DENVER – LAWFUEL – Law News Network – Bill Leone, United States Attorney for the District of Colorado, and Terry L. Stuart, Special Agent In Charge of the IRS-Criminal Investigation, Denver Field Office, announced that MICHAEL JAY SHIDLER, age 52, of Denver, Colorado, was sentenced today by U.S. District Court Judge Robert E. Blackburn to serve 2 months in federal prison, followed by 8 months of home detention with electronic monitoring. He was also ordered to pay a fine of $22,000 for tax evasion. Judge Blackburn ordered SHIDLER to report to a facility designated by the Bureau of Prisons by August 21, 2006.
SHIDLER pled guilty to one count of tax evasion before Judge Blackburn on April 21, 2006. He was indicted by a federal grand jury in Denver, Colorado on August 13, 2004. As part of the plea agreement, SHIDLER surrendered his license to practice law in the State of Colorado. He also agreed not to appear before the IRS in tax matters.
According to the indictment and subsequent plea agreement, MICHAEL SHIDLER was an attorney licensed to practice law in the State of Colorado. His practice was primarily in tax return preparation and advice, as well as assistance and representation to clients concerning tax-related matters. One of SHIDLER’s clients was DONALD MACK, who founded and became president, CEO and principal shareholder of a public company known as Comtec International, Inc., a New Mexico corporation whose intended business was the development of telecommunications services and products.
In December 1994, MACK (who was previously indicted by a federal grand jury in Denver on similar criminal tax evasion charges on January 28, 2005, and is awaiting sentencing) was assessed a penalty of approximately $124,031 by the IRS based on the failure of a prior public company with which MACK was involved to account for and pay federal payroll taxes. In January 1996, after MACK unsuccessfully appealed the IRS decision, the IRS served a notice of levy upon a bank where MACK had an account, thereby beginning the process of levying against his assets and property.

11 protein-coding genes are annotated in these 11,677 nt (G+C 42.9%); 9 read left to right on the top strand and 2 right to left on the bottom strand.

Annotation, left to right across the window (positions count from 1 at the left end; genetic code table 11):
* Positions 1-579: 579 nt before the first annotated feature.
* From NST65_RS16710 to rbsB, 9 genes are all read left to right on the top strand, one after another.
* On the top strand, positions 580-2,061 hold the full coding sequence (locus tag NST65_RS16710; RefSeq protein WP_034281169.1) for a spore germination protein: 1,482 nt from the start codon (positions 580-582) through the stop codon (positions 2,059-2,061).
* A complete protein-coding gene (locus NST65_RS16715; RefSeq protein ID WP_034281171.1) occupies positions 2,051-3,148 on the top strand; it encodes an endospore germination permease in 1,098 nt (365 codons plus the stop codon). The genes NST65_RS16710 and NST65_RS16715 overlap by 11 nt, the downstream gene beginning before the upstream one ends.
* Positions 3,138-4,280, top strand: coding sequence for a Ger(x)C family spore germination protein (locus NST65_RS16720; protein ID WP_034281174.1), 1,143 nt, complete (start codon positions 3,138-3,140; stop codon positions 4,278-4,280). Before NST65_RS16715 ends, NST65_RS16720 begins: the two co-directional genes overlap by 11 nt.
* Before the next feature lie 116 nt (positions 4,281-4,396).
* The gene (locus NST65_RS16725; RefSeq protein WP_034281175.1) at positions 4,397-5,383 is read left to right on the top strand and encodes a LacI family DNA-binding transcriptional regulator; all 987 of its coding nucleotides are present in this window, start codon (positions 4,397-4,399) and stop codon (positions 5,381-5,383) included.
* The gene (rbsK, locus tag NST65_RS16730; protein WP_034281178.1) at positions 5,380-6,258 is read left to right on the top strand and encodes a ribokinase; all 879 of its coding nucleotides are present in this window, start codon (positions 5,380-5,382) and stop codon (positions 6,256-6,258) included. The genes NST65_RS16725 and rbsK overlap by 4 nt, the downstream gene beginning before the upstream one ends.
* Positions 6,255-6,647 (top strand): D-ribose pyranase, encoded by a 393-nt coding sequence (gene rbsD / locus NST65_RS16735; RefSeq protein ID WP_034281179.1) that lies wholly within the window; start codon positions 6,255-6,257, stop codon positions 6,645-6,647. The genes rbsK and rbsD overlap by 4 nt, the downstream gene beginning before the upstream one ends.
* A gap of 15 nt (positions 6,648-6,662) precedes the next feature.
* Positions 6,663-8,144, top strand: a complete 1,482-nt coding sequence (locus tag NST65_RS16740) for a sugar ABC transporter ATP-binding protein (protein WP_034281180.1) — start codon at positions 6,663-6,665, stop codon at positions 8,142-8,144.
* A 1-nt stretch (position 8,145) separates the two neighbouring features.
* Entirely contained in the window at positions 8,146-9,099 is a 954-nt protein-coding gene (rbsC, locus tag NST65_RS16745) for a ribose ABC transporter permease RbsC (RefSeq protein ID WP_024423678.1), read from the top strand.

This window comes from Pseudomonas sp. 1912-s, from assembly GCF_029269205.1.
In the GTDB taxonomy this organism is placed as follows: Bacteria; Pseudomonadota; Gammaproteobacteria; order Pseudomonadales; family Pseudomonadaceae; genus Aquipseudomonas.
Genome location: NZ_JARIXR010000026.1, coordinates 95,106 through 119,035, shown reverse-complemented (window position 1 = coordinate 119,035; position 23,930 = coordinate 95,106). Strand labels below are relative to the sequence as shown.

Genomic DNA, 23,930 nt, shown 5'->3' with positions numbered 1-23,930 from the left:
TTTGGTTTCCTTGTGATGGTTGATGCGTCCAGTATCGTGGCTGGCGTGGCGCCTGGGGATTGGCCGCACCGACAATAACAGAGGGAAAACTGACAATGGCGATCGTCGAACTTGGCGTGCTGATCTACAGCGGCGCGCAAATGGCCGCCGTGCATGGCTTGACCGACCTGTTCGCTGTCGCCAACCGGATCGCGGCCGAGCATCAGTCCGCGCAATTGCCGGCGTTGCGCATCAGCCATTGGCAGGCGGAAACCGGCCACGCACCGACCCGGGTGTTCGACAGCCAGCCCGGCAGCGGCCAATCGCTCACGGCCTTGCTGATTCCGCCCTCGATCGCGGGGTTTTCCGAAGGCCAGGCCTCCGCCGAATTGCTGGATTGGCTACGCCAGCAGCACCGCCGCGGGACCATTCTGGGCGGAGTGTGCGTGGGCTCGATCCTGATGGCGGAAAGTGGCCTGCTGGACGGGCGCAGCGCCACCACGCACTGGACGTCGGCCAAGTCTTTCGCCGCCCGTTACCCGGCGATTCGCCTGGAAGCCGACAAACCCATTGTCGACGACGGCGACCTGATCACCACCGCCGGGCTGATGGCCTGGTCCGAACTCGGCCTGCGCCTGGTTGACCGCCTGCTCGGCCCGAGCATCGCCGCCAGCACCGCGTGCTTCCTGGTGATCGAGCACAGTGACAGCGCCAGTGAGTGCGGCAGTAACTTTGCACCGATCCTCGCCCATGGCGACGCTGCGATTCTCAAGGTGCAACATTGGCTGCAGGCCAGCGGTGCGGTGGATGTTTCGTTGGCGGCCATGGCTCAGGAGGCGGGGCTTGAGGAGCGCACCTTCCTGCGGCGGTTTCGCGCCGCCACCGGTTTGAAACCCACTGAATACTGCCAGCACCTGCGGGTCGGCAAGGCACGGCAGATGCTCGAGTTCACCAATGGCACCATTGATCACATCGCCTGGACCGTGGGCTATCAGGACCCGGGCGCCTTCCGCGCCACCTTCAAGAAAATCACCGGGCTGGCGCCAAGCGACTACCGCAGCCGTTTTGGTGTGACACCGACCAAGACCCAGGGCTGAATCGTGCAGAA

Beginning in or about November 1996, in response to this penalty, SHIDLER and MACK entered into a plan to conceal and remove assets, property, and income from the reach of the Internal Revenue Service and MACK’s other potential creditors, through (1) forming and using multiple and interlocking trusts and domestic and offshore shell companies nominally controlled by other individuals; (2) converting MACK’s income into cash; (3) transferring cash and stock to domestic offshore accounts held in the names of the domestic and offshore shell companies and trusts; and (4) then repatriating and transferring the assets back into the United States through the acquisition of real estate properties in Parker, Colorado, held in the names of nominees and domestic shell companies and through “loans” extended to MACK by and through such entities.
The case focused on two particular real estate transactions, which were completed as part of the plan – the purchase of residential property in Parker, Colorado in the name of MACK’s then-spouse; and the purchase of a 40-acre ranch in Parker, Colorado through a nominee individual and one of the shell companies allegedly formed by SHIDLER. The indictment alleges that MACK and SHIDLER used off-shore accounts to facilitate these transactions.
“Attorneys and accountants should be pillars of our system of taxation, not the architects of tax fraud,” said Terry L. Stuart, Special Agent In Charge of the IRS-Criminal Investigation, Denver Field Office.
The investigation was conducted by the IRS-Criminal Investigation. Assistant United States Attorney Ken Harmon and Department of Justice, Tax Division Trial Attorney Dean Secor prosecuted the case.